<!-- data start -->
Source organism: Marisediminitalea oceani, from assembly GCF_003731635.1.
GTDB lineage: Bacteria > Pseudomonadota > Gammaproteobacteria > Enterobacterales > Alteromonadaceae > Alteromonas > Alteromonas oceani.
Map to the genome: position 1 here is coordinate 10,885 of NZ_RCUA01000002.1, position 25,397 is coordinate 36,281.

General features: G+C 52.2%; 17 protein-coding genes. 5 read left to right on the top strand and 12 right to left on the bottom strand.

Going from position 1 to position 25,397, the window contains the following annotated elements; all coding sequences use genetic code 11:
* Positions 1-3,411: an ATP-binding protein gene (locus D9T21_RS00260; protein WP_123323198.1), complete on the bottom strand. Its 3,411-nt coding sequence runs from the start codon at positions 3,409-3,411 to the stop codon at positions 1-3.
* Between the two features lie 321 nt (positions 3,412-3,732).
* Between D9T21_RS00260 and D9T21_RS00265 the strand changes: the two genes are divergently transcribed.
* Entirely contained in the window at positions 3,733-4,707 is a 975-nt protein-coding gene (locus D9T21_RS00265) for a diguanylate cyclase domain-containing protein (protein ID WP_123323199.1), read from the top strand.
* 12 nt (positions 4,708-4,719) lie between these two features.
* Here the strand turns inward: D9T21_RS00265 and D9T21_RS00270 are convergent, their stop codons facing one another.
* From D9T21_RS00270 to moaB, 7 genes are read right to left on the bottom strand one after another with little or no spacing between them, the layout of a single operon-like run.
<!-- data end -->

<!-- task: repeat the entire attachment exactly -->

Source organism: Marisediminitalea oceani, from assembly GCF_003731635.1.
GTDB lineage: Bacteria > Pseudomonadota > Gammaproteobacteria > Enterobacterales > Alteromonadaceae > Alteromonas > Alteromonas oceani.
Map to the genome: position 1 here is coordinate 10,885 of NZ_RCUA01000002.1, position 25,397 is coordinate 36,281.

General features: G+C 52.2%; 17 protein-coding genes. 5 read left to right on the top strand and 12 right to left on the bottom strand.

Going from position 1 to position 25,397, the window contains the following annotated elements; all coding sequences use genetic code 11:
* Positions 1-3,411: an ATP-binding protein gene (locus D9T21_RS00260; protein WP_123323198.1), complete on the bottom strand. Its 3,411-nt coding sequence runs from the start codon at positions 3,409-3,411 to the stop codon at positions 1-3.
* Between the two features lie 321 nt (positions 3,412-3,732).
* Between D9T21_RS00260 and D9T21_RS00265 the strand changes: the two genes are divergently transcribed.
* Entirely contained in the window at positions 3,733-4,707 is a 975-nt protein-coding gene (locus D9T21_RS00265) for a diguanylate cyclase domain-containing protein (protein ID WP_123323199.1), read from the top strand.
* 12 nt (positions 4,708-4,719) lie between these two features.
* Here the strand turns inward: D9T21_RS00265 and D9T21_RS00270 are convergent, their stop codons facing one another.
* From D9T21_RS00270 to moaB, 7 genes are read right to left on the bottom strand one after another with little or no spacing between them, the layout of a single operon-like run.